Amazon Working To Reduce Friction With Alexa

Amazon is working to reduce the friction with Alexa for end users and developers alike, and while it's always trying to improve the smart digital assistant in a number of ways, in this particular case Amazon is adding in some new features at some point in the future. Of course it isn't all about making Alexa more feature-rich for consumers though that is an ever-expanding goal that will probably never go away as long as Alexa is a thing. It's also about making Alexa more natural to interact with so it feels more like you're talking to another person when asking questions or delegating tasks, something which Google Home is surprisingly (or perhaps unsurprisingly) good at, and likely a reason that Amazon is keen on improving Alexa in this way.

In regards to the new features one of the ones that's on the way for users according to Amazon is something called Skills Arbitration. This sort of ties into the goal of making Alexa more natural, as "in the coming weeks" Alexa will begin to start reacting to more natural customer responses and phrases. This sort of contextual conversation-like experience and interaction between Alexa and the user will make things feel a lot less robot-like, and that's something that any Echo device users should be happy about. Amazon delves a little deeper into this by explaining that asking Alexa how to clean an oil stain off a shirt led to a quick and concise response without the requirement of the user having to discover the skill on their own before getting the results they wanted.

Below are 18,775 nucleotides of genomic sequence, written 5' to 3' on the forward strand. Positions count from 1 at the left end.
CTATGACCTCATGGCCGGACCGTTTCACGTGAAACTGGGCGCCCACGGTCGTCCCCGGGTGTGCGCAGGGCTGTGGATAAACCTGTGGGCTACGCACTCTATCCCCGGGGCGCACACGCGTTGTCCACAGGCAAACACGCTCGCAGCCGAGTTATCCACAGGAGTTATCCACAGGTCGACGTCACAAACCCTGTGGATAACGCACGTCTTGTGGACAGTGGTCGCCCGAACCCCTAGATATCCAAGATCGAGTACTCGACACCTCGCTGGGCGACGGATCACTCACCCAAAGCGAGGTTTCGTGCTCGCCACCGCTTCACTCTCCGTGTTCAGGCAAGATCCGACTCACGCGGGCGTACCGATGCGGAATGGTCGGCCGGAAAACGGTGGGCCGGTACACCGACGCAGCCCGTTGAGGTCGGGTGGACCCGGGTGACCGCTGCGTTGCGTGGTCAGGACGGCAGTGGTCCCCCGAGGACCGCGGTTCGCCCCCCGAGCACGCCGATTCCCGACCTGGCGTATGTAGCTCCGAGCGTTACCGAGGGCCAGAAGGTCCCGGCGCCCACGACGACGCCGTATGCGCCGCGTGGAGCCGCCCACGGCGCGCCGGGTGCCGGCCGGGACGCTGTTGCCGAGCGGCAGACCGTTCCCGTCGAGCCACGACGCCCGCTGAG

Another new feature coming up will be called Context Carryover, and this is the main point to focus on if you're wanting the interaction with Alexa to feel more like a natural and normal conversation. With this being implemented you'll be able to ask Alexa questions and then follow them up with a more natural response without having to mention the name "Alexa" again before your context. Asking Alexa how hot it's going to be today for instance would result in a desired answer and then if you wanted to ask if it'll cool down later on in the evening you could do that simply by asking "will it cool down in the evening." The last new feature on the way is called Memory and as the name suggests this will allow Alexa to remember information that you ask it to remember, no matter how big or small it might seem. Amazon says that all of these new features will be rolling out in the U.S. soon, with stuff like Context Carryover launching additionally in Germany and the UK.

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About the Author

Justin Diaz

Head Editor
Lover of food, craft beer, movies, travel, and all things tech. Video games have always been a passion of his due to their ability to tell incredible stories, and home automation tech is the next big interest, in large part because of the Philips Hue integration with Razer Chroma. Current Device: Google Pixel.